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Amazon is trying to convince suspicious Mexican shoppers to buy online

A convenience store in Mexico
Some people like the old ways.
  • Ana Campoy
By Ana Campoy

Deputy editor, global finance and economics

Published Last updated This article is more than 2 years old.

Amazon launched its Mexican marketplace with great fanfare this summer, but the country’s e-commerce market is still tiny. One way Amazon is trying to grow it is by giving Mexicans a familiar place to pick up their online purchases: The corner store.

The online giant is running a trial delivering goods bought through its Mexico site to Oxxo, a ubiquitous chain of convenience stores, reports Mexican newspaper El Universal (link in Spanish). Femsa, Oxxo’s parent company, told Quartz the scope of the trial is modest—it includes only ten of Oxxo’s nearly 13,000 stores in the country, and a limited selection of what Amazon sells. A spokesman for Amazon declined to comment.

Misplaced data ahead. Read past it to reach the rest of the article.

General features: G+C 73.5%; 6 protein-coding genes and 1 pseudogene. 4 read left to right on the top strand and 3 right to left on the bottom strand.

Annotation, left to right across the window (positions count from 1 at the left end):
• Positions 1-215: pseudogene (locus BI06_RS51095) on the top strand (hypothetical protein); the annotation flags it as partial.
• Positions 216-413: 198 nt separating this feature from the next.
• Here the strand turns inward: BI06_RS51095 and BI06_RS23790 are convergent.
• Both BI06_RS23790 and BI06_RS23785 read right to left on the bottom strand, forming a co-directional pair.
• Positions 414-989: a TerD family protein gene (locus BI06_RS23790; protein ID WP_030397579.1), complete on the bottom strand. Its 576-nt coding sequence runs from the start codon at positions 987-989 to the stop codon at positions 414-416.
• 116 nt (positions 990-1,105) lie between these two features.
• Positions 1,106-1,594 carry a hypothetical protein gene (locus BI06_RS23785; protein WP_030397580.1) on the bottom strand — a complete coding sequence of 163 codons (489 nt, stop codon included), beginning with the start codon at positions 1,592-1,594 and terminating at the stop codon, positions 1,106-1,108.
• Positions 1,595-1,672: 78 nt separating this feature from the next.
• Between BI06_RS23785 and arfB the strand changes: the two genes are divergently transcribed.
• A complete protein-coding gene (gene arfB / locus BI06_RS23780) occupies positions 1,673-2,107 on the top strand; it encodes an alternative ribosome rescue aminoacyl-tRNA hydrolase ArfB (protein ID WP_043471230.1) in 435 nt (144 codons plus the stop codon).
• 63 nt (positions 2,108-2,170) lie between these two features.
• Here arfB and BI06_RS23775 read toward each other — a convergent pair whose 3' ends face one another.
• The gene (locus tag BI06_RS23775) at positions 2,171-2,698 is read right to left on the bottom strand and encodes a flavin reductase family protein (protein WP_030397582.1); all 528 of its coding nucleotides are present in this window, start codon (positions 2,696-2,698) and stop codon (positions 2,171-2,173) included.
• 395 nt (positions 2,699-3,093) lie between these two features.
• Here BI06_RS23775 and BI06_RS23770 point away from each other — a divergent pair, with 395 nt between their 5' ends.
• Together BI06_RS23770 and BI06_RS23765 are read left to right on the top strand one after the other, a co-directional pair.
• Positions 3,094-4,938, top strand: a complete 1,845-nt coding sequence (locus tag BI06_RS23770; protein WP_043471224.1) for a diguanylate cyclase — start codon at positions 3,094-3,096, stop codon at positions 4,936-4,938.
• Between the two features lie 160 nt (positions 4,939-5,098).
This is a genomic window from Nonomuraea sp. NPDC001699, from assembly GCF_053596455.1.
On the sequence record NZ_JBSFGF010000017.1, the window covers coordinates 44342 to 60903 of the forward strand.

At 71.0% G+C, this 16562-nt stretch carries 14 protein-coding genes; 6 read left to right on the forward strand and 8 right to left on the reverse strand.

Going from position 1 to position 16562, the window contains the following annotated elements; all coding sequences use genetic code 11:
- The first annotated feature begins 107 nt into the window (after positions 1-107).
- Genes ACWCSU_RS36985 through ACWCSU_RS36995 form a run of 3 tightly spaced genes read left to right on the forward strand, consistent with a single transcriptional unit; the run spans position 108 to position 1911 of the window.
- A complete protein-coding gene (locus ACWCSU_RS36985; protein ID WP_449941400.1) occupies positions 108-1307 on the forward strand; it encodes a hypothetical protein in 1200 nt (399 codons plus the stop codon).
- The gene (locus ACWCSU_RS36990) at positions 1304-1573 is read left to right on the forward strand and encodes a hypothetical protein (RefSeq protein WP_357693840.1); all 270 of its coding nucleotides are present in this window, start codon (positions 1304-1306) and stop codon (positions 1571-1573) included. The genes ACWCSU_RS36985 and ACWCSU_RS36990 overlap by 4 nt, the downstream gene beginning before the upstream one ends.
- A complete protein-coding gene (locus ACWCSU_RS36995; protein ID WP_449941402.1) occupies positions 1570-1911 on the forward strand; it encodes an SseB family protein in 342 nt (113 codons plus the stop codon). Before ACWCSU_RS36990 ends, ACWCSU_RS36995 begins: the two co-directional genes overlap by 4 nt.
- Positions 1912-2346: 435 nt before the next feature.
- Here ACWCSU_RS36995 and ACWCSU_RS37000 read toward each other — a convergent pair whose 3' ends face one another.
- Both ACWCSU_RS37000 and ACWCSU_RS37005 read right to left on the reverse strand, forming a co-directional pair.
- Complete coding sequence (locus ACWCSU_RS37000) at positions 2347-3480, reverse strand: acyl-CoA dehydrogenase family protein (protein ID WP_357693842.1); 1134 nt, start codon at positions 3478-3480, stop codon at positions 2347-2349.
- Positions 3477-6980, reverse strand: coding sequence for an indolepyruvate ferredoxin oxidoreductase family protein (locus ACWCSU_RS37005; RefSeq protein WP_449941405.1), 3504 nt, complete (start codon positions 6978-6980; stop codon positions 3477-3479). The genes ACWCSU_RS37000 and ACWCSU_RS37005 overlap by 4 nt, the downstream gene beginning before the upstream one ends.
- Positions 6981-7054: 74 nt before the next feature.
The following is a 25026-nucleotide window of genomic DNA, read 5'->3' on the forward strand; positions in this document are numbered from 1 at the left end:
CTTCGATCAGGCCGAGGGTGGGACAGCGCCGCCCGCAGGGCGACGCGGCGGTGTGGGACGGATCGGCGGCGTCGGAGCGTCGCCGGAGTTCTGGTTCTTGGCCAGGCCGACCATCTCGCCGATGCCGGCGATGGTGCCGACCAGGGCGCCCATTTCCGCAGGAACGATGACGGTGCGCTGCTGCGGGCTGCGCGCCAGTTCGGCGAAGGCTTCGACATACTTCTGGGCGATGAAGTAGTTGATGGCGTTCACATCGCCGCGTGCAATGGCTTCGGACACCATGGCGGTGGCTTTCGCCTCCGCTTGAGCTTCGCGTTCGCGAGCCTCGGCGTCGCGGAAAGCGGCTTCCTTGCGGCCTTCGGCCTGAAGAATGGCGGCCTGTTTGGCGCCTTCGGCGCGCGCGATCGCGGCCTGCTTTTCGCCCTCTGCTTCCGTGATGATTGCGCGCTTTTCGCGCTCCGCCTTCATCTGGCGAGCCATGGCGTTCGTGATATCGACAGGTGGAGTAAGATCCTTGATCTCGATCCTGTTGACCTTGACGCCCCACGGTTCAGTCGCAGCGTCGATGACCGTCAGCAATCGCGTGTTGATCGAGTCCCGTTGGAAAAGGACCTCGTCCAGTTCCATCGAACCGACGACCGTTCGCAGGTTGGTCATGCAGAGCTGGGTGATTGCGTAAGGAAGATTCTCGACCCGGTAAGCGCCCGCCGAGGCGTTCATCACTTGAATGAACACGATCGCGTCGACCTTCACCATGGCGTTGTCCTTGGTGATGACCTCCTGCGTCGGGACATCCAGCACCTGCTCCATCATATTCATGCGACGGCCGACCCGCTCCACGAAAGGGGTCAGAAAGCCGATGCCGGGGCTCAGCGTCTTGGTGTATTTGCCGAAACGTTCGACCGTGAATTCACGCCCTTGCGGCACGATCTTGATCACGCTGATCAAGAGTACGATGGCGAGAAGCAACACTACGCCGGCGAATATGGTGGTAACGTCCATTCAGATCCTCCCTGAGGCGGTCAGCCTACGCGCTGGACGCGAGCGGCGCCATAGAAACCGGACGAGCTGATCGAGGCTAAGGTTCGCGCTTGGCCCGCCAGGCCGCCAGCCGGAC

But analysts say such an arrangement could prove a neat solution to some of the problems that that have kept Mexico, the world’s 15th-largest economy, punching well below its weight in online sales:

Many Mexicans shy away from internet shopping for fear that criminals will steal their data from online retailers, or packages from their doorstep. Delivery services, moreover, aren’t that efficient or reliable.

As a result, Mexicans tend to buy services online but not physical goods. Internet retailing accounted for only 1.6% of overall business-to-consumer product sales in 2014, according to Amanda Bourlier at Euromonitor International. Americans, in contrast, bought 8% of their stuff online.

“In a geographically large country like Mexico, partnering with a retailer with national presence is an easy and quick way to build a distribution network from scratch,” Bourlier said.

Still, it’s unclear whether a partnership with Oxxo will allow Amazon to reach the vast numbers of Mexican shoppers who don’t have credit cards—another key obstacle to online commerce. (It might, if Amazon lets customers pay in cash at Oxxo when they pick up their goods.) While Latin America averages nearly 50 credit cards per 100 people, Mexico has only 22, according to Euromonitor.

Moreover, Amazon will have to figure out where to store packages amid beer coolers and shelves packed with chips, added Bourlier. Most Oxxo stores don’t exactly have acres of empty space.

Amazon and Femsa are keeping mum on details about the trial or how it’s been working in the few weeks since it started. But it might just be what Mexico’s reluctant online shoppers need to plunge into e-commerce.

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